Since its inception in October 2010, Instagram has shaped its core functions around a streamlined mobile interface. The service didn’t arrive on desktop until November 2012, when Instagram began to let users view photos within a web browser in a stripped-down experience. Since then, new features have trickled into the web app. With the recent addition of direct messaging, it seems the only thing Instagram doesn’t let you do from a desktop is its main feature: Post a photo.
This is especially strange given that you can send a photo uploaded from the desktop through a DM, so all the tools to allow users to post from desktop seem to be in place. Digital Trends reached out to Instagram for clarification on why the company still prefers to reserve core features for mobile, but did not hear back as of press time. Whatever the reasoning, we’d argue that bringing feature parity to desktop would be the right move for the photo-sharing app.
Instagram has grown beyond mobile
There was a time when Instagram would be forgiven for a barebones desktop experience. In its early days, when only pictures shot with a phone could be shared, restricting the service to mobile made sense. This inspired a new wave of snapshot photography augmented by Instagram’s many film-inspired filters. The selfie took off as an art form, every meal you ate was suddenly worth showcasing, and baristas became artists.
Then, it changed. Today, Instagram is the second most downloaded app in the world, reaching more than 1 billion users. It’s grown far beyond lo-fi food photography, counting everyone from professional photographers and artists to brands and political parties among its customers. This demands a better experience across the board, and the mobile app no longer serves everyone in the best way.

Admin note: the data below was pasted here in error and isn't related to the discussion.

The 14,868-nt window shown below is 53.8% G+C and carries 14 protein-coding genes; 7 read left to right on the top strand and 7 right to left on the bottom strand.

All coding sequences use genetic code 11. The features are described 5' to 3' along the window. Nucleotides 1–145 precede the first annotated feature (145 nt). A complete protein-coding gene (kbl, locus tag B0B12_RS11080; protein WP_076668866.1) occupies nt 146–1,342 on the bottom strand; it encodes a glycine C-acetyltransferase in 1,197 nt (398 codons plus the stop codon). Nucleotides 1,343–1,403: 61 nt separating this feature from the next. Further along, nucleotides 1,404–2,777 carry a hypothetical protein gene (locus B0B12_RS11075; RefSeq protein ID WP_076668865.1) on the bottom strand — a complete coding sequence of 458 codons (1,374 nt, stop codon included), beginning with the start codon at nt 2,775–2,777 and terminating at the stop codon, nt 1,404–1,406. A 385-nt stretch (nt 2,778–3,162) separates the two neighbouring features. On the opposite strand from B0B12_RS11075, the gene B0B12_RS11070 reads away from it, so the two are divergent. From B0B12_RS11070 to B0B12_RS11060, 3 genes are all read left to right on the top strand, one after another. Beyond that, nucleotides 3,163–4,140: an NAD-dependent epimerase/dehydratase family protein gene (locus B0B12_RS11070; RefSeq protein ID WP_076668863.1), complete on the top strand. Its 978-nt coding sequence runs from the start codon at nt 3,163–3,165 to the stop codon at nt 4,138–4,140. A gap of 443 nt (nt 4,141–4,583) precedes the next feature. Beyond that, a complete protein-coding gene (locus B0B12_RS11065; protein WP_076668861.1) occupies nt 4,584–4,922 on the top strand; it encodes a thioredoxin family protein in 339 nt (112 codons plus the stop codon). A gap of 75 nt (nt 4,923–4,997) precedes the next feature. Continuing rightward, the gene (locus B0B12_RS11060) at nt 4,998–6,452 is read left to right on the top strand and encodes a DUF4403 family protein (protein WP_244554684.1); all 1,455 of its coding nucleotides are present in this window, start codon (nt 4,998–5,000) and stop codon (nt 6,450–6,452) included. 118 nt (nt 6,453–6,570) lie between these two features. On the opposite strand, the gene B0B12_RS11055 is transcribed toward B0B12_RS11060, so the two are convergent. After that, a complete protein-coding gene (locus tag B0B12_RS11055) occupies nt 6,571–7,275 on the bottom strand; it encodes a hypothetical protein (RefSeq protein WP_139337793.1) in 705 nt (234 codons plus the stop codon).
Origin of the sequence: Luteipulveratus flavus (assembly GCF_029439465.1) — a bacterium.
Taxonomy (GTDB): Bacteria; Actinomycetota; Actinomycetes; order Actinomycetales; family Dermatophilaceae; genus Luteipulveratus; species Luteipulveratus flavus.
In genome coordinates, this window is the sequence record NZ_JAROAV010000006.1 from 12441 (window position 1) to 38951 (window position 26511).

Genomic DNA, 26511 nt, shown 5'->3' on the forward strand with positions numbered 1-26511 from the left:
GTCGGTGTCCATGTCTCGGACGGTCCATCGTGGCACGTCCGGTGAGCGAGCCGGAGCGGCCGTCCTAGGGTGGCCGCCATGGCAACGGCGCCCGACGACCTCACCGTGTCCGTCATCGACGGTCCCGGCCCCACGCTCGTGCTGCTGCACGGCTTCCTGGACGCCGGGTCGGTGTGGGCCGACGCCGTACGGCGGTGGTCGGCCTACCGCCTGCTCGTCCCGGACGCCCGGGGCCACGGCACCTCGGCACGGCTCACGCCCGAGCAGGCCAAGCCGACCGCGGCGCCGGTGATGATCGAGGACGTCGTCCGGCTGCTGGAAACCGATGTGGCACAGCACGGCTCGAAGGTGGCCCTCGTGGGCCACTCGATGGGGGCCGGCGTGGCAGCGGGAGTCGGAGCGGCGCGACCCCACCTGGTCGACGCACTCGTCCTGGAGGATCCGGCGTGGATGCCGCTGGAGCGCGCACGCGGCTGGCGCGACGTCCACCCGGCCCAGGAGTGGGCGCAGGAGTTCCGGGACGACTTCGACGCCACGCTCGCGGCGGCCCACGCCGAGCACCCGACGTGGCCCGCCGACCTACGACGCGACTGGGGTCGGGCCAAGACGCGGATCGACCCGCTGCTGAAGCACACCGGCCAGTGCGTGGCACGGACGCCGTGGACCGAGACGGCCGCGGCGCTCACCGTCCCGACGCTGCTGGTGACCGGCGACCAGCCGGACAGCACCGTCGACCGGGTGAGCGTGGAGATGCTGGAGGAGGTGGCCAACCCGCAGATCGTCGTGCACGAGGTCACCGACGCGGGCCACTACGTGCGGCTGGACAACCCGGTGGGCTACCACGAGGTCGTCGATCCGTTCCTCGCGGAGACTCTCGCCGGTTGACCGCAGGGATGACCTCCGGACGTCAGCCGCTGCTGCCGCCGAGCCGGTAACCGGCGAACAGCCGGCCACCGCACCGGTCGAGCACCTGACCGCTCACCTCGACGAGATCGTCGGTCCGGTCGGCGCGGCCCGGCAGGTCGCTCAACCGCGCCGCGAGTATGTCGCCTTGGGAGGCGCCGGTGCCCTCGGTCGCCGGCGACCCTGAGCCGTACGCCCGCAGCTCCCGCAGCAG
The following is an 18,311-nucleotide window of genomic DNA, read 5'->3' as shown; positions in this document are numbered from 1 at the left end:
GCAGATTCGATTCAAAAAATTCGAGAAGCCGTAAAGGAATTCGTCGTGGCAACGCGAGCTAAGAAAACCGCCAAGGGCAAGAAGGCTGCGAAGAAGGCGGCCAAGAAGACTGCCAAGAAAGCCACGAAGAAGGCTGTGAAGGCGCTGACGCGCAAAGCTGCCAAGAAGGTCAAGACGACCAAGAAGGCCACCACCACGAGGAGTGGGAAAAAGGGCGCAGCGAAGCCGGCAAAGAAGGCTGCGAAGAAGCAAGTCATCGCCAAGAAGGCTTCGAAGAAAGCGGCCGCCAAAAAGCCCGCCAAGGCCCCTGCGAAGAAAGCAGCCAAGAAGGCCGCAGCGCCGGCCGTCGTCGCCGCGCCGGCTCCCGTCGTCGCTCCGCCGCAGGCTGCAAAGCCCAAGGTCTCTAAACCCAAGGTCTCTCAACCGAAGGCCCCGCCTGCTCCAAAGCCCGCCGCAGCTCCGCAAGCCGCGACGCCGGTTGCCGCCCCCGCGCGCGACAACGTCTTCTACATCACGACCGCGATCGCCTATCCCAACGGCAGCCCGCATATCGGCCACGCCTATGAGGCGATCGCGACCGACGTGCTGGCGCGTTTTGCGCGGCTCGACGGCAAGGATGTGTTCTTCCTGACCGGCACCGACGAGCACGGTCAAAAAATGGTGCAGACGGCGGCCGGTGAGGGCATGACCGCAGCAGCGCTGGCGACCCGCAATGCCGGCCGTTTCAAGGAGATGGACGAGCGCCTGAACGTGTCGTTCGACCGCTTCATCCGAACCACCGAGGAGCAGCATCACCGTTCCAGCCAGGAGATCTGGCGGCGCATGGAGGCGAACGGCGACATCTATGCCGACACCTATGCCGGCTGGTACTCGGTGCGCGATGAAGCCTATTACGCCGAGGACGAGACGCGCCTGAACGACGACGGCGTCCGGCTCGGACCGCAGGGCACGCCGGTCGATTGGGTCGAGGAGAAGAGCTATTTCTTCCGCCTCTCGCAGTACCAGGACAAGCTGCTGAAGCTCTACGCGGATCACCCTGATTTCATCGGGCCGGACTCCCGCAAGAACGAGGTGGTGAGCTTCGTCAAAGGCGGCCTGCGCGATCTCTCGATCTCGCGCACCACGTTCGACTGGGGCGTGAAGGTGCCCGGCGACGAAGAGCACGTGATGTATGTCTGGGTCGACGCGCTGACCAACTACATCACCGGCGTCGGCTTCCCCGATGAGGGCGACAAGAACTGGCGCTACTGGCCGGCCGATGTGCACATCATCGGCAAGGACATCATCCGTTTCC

For these users, a phone is often an ancillary device. The images that get posted to Instagram usually come from a computer first. In these cases, the mobile app is a middleman, at least for this step of the process.
What could be learned from Facebook
Facebook, which owns Instagram, was originally developed for the desktop (this was, admittedly, well before the proliferation of smartphones). Likewise, it has several functions that Instagram could incorporate into its own desktop experience.
Bringing messaging to desktop was a good start, and in line with Facebook’s goal of unifying its messaging services which also include Facebook Messenger and WhatsApp. This may not seem like a big deal to some, but for those who use Instagram to manage their businesses, especially photographers, artists, and other small businesses who don’t have dedicated social media teams, being able to respond to customer inquiries from a keyboard is a dream come true.
Given that these users are likely already using other desktop services, from Yelp to Facebook to email, picking up a second device just for Instagram doesn’t make sense.
The ability to upload images to Instagram posts and stories from a desktop would be the next logical step. Business accounts would undoubtedly also love the ability to create and schedule posts in advance, something Instagram has only partially embraced with its drafts feature. For now, brands rely on third-party services to accomplish these tasks.